Our most recent snowfall was last Sunday. The weather has given us a break with sunny skies and slightly warmer daytime temperatures ever since, for which we’re very thankful. The forecast calls for continued clearing over the next few days.

Our “weekend warrior” neighbors C., D. and five-year-old son Carson got stuck in their 4-wheel drive truck on the little dirt road leading from our house on Sunday afternoon, while leaving for their regular house in the SF bay area. It had snowed (very wet and slushy) off and on all that day.

Husband D. tried going up the snowy, muddy path too fast and ended up spinning out, creating deep ruts in which his truck became mired.

His wife C. and Carson walked down to our place to ask for our help. Poor gal! — she was so distraught; truly in an altered state, totally freaked out, even on the verge of tears.

My heart went out to her; I’ve experienced this kind of over-reaction to disturbing events myself in the past. In calm voices, James and I tried to reassure C. that they would get out successfully.

James walked up the road to lend his assistance, while I stayed behind to tend the fire.

He encouraged D. to back up and try going up the hill again, avoiding the worst of the ruts which D. had created, and finally did manage to get the truck out!

Our other neighbors R. and L. were also on hand to help — L. has a Bobcat with a front-end loader (his regular plow attachment was broken) which he used to plow the snowy roads. Thank god for L.!

His wife R. was very helpful also; she had strips of tar-roofing material with sandpaper on one side to help the tires gain traction in the worst spots.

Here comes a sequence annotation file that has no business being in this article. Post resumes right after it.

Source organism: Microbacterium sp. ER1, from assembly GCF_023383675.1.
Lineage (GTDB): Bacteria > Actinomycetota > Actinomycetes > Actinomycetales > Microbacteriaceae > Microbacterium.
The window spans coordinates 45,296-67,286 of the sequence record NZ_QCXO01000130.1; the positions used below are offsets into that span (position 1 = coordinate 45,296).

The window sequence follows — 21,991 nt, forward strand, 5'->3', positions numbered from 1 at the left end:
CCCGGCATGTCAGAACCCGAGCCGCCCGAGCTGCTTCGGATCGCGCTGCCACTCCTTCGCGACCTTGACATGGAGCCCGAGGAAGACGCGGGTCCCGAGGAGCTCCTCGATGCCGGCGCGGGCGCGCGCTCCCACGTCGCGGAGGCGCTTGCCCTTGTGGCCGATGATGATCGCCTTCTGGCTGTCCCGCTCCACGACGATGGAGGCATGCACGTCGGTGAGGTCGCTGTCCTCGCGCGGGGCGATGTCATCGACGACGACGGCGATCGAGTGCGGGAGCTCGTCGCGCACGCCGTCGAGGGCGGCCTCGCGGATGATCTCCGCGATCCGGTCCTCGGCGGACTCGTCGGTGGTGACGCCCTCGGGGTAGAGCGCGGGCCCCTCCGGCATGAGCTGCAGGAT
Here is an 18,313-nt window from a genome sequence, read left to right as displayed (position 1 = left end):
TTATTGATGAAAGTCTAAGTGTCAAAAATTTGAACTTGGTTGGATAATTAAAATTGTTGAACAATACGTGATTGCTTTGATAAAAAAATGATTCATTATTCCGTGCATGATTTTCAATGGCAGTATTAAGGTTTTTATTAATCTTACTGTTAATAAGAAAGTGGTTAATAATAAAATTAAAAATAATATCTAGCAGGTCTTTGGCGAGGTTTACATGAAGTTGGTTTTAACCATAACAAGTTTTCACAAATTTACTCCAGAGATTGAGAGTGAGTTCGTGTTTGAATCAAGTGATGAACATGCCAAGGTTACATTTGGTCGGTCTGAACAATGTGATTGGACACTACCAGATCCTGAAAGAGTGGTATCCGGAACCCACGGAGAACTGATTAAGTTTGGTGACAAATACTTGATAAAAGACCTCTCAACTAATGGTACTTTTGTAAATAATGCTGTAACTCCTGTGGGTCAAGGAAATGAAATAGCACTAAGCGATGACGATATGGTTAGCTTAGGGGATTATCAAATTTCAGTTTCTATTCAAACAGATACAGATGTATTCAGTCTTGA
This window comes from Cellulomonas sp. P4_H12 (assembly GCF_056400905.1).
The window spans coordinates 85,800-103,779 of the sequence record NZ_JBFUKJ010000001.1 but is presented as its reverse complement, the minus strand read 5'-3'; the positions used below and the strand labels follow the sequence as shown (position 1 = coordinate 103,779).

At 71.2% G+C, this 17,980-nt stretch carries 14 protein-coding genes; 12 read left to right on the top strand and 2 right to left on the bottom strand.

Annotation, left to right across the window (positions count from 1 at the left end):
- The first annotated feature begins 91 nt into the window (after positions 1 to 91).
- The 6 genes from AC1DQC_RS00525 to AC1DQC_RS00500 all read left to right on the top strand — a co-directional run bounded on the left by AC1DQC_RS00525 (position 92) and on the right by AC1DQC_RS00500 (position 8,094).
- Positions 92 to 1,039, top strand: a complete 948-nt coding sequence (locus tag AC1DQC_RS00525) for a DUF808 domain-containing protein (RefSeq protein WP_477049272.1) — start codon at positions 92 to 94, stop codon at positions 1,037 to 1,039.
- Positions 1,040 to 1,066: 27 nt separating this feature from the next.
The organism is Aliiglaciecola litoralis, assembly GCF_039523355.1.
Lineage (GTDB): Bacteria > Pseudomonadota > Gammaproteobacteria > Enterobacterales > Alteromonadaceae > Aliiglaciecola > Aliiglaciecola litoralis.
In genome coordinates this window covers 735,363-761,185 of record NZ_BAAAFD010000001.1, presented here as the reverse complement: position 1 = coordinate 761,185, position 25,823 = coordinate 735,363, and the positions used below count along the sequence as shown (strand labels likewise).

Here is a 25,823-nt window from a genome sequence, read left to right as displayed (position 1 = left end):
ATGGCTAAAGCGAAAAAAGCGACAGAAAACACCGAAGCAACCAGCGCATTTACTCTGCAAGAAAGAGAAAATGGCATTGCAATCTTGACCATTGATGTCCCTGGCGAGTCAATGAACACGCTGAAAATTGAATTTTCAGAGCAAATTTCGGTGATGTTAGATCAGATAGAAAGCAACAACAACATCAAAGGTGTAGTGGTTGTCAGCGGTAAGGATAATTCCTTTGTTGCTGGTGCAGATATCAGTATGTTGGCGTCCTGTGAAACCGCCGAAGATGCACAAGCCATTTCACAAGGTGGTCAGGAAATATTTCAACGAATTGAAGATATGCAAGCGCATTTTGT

R. suggested that we get OUR car out of that mess at the same time as well, since we needed to leave for the Central Valley the next day. She and D. helped me push our little Scion (with chains) over the bad ruts and James got it safely up the hill.

Whew. What a quagmire!

I was a funny sight on Monday, trudging up the muddy, slippery road through the woods with my classic French horn “snail” case in one hand, and knapsack in the other. James carried our bag of shoes, since we were wearing our Mukluk snow boots. We just had to get off the hill for my first rehearsal with the Modesto Symphony that evening!

This was my first time playing with the orchestra and I didn’t want to cancel because of snow; they might not call me again.

We walked a half-mile to where James had parked the car. This is almost as good a story as the all-too-familiar one about having to walk six miles through the snow to school.

Well, not quite as good, but it’ll do.

After the evening rehearsal in Modesto, we drove up to my brother’s house in Sacramento to stay overnight, and then came back to The Woods on Tuesday morning.

We decided to park the car in the same place at the top of the hill, because the roads were still quite slippery yesterday.

This afternoon, we walked up the hill to the car with my suit-bag containing my concert “uniform” (white tie and tails, to put in the car in preparation for tomorrow’s return to Modesto for the remaining rehearsals and two concerts Thurs-Sat.) to check on the ruts and overall condition of the road.

The road is a bit better today; the ruts have dried out a little and the mud has frozen over somewhat, so we drove the car back down to our place and feel confident that we can get back out in the morning.

It’s amazing how much easier it was to walk up the hill this afternoon, in contrast to our snowy, muddy trek on Sunday.

We’re very glad that we were able to bring the car to the barn today, so that we won’t have to carry our big, heavy cat Rupert in his bulky carrier-cage (along with my horn and a bigger bag with our clothes for three days, since we’ll be staying in Sacramento) a half-mile up the hill tomorrow!

Our neighbor R., who is somewhat of a local activist, suggested to us that we form a “road association” with the other neighbors to solve these issues with our little dirt roads — we could add drainage pipes, some support for the edges and gravel on the worst sections. This is an EXCELLENT idea to which we agreed wholeheartedly.

There are finally enough “cool” people living in this general area now, who can implement these ideas effectively.

I look forward to living the “other” part of my life, my professional symphonic one, over the next few days.

But then it will be a distinct relief to get back up the hill to our little Slice of Heaven In The Woods on Sunday!